Joe Biden Doesn’t Have What It Takes
A candidate in search of a message still hasn’t found one as president, beyond not being Donald Trump—and, polls show, that isn’t nearly enough.
That’s the impression I’m left with after thumbing back through Richard Ben Cramer’s classic tome about the 1988 presidential campaign, What It Takes, which features Biden as one of the profiled candidates.
In it, Biden comes off a little bit like Ted Kennedy in that famous Roger Mudd interview—a man who lacks a compelling rationale for wanting to be president. “Everybody in the country...knew that Biden wanted to run,” Cramer writes, “but he wasn’t going to run without [a] message…and he didn’t have a message.”
Biden’s team only developed a halfway compelling one after adviser Pat Caddell heard the Genesis song “Land of Confusion” and latched onto the theme of generational transformation. Unfortunately, “Land of Confusion” would make an even more appropriate theme for Biden’s current presidency.
A new ABC News/Washington Post poll shows that he’s in dire trouble. His “overall approval rating sets or matches career lows among nearly all demographic groups, with positive assessments among most down significantly from their peaks in the spring or summer.”
And as was hinted by the Virginia gubernatorial results earlier this month, the damage isn’t limited to Biden’s own 2024 re-election chances. “[I]f the midterm elections were today, 51% of registered voters say they’d support the Republican candidate in their congressional district, 41% say the Democrat,” according to the ABC News report. This constitutes the largest lead for Republicans since the ABC/Post poll started asking this question in 1981 (which means that Democrats are currently in worse shape than they were in 1994, a year referred to as the “Republican Revolution”).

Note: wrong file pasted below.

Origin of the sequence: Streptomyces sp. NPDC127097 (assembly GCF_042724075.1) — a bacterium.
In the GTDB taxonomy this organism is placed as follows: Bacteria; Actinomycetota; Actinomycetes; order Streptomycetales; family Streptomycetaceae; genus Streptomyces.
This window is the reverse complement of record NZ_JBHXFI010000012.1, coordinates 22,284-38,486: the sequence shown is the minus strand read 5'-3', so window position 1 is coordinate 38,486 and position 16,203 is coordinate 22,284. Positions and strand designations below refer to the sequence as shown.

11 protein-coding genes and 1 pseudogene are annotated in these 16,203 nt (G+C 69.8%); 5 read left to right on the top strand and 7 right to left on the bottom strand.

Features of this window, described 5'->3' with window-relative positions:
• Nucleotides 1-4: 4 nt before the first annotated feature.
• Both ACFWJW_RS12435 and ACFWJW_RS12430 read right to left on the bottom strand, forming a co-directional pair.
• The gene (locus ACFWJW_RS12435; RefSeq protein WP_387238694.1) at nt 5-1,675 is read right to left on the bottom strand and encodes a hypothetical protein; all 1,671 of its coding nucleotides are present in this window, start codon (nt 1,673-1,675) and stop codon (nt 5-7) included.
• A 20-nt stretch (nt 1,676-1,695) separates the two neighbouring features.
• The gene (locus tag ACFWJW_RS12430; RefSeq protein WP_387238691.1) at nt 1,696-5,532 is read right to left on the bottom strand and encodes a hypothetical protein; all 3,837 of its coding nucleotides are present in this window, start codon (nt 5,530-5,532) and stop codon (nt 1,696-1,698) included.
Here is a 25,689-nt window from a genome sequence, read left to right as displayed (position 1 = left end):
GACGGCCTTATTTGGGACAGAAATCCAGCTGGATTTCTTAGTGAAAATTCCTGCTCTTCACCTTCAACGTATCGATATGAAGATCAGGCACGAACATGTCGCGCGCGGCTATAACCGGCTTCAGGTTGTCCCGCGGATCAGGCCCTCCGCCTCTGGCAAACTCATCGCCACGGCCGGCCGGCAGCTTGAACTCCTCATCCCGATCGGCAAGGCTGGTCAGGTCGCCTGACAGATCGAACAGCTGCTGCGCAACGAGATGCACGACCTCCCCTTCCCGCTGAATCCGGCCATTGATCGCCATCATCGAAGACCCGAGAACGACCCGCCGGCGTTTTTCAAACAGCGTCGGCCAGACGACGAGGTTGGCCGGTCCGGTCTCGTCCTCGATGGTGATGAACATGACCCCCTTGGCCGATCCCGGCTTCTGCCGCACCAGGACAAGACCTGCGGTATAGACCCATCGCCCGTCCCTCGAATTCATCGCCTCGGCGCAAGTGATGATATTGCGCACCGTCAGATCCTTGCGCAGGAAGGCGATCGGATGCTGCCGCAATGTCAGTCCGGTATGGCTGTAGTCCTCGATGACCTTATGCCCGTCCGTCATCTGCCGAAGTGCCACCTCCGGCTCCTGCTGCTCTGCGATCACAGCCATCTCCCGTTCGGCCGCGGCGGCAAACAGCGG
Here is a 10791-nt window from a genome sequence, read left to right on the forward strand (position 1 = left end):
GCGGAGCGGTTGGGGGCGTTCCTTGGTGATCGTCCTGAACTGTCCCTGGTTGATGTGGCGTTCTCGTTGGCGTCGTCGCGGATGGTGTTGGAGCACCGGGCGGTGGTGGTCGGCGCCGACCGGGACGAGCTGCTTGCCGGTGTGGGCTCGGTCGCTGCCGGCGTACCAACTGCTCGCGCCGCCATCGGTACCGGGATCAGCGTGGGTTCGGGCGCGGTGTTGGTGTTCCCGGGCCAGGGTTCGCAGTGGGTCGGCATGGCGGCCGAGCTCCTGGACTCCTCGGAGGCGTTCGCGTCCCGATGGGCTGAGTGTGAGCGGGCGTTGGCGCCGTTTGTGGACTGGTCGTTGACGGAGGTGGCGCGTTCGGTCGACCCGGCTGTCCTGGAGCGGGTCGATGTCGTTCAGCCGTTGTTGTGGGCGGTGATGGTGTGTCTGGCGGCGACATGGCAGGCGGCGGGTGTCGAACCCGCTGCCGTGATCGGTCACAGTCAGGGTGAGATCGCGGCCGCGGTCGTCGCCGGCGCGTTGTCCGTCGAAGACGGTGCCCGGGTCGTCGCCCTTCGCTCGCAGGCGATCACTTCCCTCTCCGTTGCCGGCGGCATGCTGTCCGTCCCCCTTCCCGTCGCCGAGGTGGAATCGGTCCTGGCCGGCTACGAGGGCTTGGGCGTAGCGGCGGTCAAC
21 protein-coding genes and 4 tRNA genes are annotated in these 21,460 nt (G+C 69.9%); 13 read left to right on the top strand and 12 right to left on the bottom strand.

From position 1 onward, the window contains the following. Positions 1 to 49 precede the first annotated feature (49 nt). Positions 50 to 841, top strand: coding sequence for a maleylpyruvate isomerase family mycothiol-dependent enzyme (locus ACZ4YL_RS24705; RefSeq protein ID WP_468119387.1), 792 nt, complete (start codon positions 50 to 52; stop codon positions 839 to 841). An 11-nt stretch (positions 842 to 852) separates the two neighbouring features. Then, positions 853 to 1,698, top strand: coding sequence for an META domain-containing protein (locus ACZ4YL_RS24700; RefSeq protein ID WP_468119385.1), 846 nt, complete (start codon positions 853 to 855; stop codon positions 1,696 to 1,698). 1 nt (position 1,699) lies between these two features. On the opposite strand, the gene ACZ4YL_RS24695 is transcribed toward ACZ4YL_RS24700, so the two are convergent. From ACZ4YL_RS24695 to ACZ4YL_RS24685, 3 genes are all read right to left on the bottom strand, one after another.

Meanwhile, Democrats don’t seem particularly concerned. Consider this quote from the Washington Post: “By next year’s elections, top Democrats say, the national environment will look dramatically different. They project confidence that the coronavirus pandemic will fade, allowing Americans to fully return to their normal lives, and that supply chain bottlenecks and inflation will also ease, allowing the economy to improve.”
This seems, shall we say, optimistic. Indeed, 70 percent of those surveyed said the economy is in bad shape, which is no surprise, coming on the heels of rising inflation.
One interesting finding is that the bipartisan infrastructure bill Biden signed on Monday enjoys the support of 63 percent of independents, while Biden gets just 35 percent support from them. As such, it seems unlikely that Biden could reverse his polling problems by getting Congress to pass additional legislation, including his Build Back Better bill.
At least Biden got to take a victory lap on Monday, saying it was proof that “Democrats and Republicans can come together and deliver.” “Today, we’re finally getting this done,” he said. “Historians will look back at this moment,” he continued, and say this was “the moment America began to win the competition of the 21st century.”